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Faith in Politics?

Faith in Politics?

R. D. Harries, Faith in Politics? Rediscovering the Christian Roots of our Political Values, 2nd edn. London: Darton, Longman and Todd, 2014.

When the first edition of Richard Harries’s book appeared in 2010, the sense of political crisis in the UK was profound. The MPs’ expenses scandal had wrecked the credibility of politicians, a messy election had led to the defeat of the New Labour project and the arrival of a coalition government threatened tough medicine for severe economic problems caused by malpractice in the financial world – a good time, then, for a book that took a step back from the specifics of any of those problems and asked about the system as a whole: was it redeemable and what do we actually want to change?

This new edition is equally timely. The banks are no more popular now than they were then, journalism has been dragged over the coals, sex abuse scandals have wreaked havoc on public institutions, and politicians are not trusted. There has been some real political change, though. UKIP has shaken the political parties in England that have failed to inspire for some time. North of the Scottish border, 85% of the population voted in a referendum (45% of them to leave the UK).

Harries’s book is entitled Faith in Politics, but in truth, the scope is significantly broader. It is really looking at the whole state of the UK – politics, law, economics and society. It begins by making its case for Christianity to speak at all on these issues in an increasingly secular public square, and establishes two fundamental building-blocks upon which the rest is based: that law must be tied to a conception of public morality and the common good, and that democracy is the political system that best values the innate dignity of all people.

The second half of the book advances Harries’s own vision for politics. He is effusive in his support for the human rights movement and rightly notes that Christian concern as to whether rights undermine the need for an equivalent sense of duties is misplaced when the one necessarily implies the other. There is a difficulty, however, which Harries does not really confront, which is not so much the principle of human rights as the growth in human rights legislation. Increasingly, European law in particular uses rights as the primary means of creating community solidarity. This expansion is moving beyond what Harries envisages as a demonstration of love to a means of imposing laws without recourse to democratic process.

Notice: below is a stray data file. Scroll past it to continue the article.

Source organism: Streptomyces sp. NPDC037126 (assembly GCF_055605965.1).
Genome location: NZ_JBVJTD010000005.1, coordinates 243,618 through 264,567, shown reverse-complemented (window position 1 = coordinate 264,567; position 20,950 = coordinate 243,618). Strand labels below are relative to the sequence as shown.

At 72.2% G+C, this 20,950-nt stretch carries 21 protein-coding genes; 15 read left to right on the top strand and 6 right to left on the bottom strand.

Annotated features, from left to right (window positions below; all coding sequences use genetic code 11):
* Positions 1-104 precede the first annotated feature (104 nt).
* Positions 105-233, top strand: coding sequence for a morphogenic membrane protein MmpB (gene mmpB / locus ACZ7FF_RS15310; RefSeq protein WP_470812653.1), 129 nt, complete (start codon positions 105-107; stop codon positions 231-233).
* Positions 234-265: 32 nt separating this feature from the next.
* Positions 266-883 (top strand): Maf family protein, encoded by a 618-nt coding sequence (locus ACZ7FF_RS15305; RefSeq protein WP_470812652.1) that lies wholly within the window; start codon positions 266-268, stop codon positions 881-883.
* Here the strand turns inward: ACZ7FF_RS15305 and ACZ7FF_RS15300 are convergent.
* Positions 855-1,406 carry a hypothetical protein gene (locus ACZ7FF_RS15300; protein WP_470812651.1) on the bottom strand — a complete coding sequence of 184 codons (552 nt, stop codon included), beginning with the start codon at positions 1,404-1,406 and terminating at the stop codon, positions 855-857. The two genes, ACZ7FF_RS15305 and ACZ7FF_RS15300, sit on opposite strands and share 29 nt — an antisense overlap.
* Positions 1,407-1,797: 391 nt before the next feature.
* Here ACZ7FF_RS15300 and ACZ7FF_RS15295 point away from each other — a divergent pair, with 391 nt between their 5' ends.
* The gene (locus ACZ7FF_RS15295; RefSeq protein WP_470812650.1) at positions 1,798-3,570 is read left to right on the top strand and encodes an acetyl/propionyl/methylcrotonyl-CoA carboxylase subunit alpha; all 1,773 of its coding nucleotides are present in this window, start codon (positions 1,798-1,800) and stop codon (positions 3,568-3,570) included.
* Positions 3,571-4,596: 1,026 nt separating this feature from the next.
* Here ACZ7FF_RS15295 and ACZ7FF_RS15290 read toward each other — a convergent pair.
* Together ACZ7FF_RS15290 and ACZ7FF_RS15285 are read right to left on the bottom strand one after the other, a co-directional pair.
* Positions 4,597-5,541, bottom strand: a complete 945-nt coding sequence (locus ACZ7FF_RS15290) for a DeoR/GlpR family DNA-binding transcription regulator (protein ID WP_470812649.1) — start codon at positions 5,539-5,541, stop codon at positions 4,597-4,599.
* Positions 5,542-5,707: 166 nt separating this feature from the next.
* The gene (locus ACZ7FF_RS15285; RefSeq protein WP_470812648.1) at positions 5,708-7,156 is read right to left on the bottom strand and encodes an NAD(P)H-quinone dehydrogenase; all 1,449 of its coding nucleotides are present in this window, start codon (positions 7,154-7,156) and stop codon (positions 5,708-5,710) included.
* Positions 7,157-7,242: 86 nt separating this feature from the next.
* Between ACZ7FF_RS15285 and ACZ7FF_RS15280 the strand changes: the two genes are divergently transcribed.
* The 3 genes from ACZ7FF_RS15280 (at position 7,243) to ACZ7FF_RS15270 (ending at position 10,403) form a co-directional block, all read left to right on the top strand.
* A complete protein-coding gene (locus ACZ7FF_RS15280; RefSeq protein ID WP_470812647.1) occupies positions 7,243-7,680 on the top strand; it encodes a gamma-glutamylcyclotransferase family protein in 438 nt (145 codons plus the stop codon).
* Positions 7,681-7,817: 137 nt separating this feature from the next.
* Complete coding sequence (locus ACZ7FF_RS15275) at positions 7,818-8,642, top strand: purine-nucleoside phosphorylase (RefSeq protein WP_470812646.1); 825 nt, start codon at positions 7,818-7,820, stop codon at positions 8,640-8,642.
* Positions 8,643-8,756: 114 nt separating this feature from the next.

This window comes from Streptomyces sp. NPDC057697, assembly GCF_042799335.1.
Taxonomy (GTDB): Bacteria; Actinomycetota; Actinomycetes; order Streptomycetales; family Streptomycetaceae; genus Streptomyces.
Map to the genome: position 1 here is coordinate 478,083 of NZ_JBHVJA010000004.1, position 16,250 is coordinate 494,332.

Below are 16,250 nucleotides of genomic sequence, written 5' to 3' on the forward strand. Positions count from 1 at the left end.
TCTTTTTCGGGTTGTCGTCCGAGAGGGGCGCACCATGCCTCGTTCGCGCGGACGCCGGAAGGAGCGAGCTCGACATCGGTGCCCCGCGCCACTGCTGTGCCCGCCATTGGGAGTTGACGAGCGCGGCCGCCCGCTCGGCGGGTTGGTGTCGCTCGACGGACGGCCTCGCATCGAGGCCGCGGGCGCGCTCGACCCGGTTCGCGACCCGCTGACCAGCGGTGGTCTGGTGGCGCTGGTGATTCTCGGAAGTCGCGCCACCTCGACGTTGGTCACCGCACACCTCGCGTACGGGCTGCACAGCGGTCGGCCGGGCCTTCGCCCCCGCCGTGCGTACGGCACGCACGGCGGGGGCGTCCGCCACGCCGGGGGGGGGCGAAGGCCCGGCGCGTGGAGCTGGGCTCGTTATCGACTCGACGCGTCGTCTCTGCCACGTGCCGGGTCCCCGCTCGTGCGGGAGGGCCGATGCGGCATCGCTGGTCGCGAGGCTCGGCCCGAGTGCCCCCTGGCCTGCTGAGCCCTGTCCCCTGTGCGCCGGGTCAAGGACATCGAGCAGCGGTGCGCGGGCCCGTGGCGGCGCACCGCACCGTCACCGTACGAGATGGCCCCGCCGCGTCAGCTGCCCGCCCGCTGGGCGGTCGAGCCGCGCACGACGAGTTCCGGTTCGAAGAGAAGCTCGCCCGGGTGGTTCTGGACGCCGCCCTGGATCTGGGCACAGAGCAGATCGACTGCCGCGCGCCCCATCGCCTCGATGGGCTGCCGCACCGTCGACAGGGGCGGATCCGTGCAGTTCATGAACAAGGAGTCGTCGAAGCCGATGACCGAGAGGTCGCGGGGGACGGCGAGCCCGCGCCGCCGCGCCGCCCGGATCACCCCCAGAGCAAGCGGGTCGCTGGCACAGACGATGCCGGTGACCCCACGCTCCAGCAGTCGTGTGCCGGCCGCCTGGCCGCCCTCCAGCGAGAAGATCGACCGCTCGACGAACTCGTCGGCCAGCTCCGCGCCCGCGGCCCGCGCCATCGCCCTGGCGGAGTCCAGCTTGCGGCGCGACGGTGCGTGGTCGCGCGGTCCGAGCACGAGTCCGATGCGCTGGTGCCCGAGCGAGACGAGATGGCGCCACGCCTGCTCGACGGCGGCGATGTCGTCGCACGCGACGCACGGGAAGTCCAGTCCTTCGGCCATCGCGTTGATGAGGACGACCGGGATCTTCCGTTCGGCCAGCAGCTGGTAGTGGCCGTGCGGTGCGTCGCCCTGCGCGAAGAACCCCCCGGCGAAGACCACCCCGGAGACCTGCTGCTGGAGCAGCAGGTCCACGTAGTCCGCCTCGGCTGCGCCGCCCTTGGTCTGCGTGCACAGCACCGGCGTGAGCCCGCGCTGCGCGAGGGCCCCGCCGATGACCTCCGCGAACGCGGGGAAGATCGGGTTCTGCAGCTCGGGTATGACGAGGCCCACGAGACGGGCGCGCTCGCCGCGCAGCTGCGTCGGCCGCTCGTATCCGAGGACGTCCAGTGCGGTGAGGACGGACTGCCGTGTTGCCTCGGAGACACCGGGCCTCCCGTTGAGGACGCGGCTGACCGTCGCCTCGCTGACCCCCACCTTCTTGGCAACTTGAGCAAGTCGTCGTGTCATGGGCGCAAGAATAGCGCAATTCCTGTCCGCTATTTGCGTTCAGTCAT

This is a point which is also relevant to Harries’s vision of the three principles that have defined modern Western politics: liberty, equality and human community (his preferred term for fraternity). His central argument is that while all three are necessary and rooted in Christianity, there has been an excessive focus on liberty associated with social liberalism at the expense of human community. It is difficult to see, however, how the aim of rebalancing is helped by the expansion in rights legislation. Such legislation is increasingly dictated by courts rather than by elected governments and is invariably better suited to securing individual liberties than to benefiting the community.

The attempt to restructure society to take more account of human community seems very reminiscent of Christian democracy. Whereas for socialism, the primary end of politics is equality and for liberalism, liberty, the primary end of Christian democracy is solidarity. Harries seems to sit within that tradition. That, however, raises a problem. Christian democracy, in electoral terms, is effectively extinct. It collapsed in the 1990s and even
Angela Merkel’s Christian Democrat party is a poor shadow of its former self, relying at least as much as other conservative parties on the economic and social liberalisms that Harries identifies as the fundamental problem in politics today. If such a model has already been tried, tested and found wanting, is it truly plausible to expect it to make a return now?

That aside, this is an excellent book. It accomplishes what it sets out to do in providing an analysis of our times and making the case for the rooting of our political culture in Christianity. It is at its best when making a case for the fundamental values of our society, weakest when looking forward to what needs to change.

This review first appeared in Modern Believing, 56.2. 

Ben Ryan is a researcher at Theos

Image by secretlondon123 from flickr.com under the Creative Commons Licence

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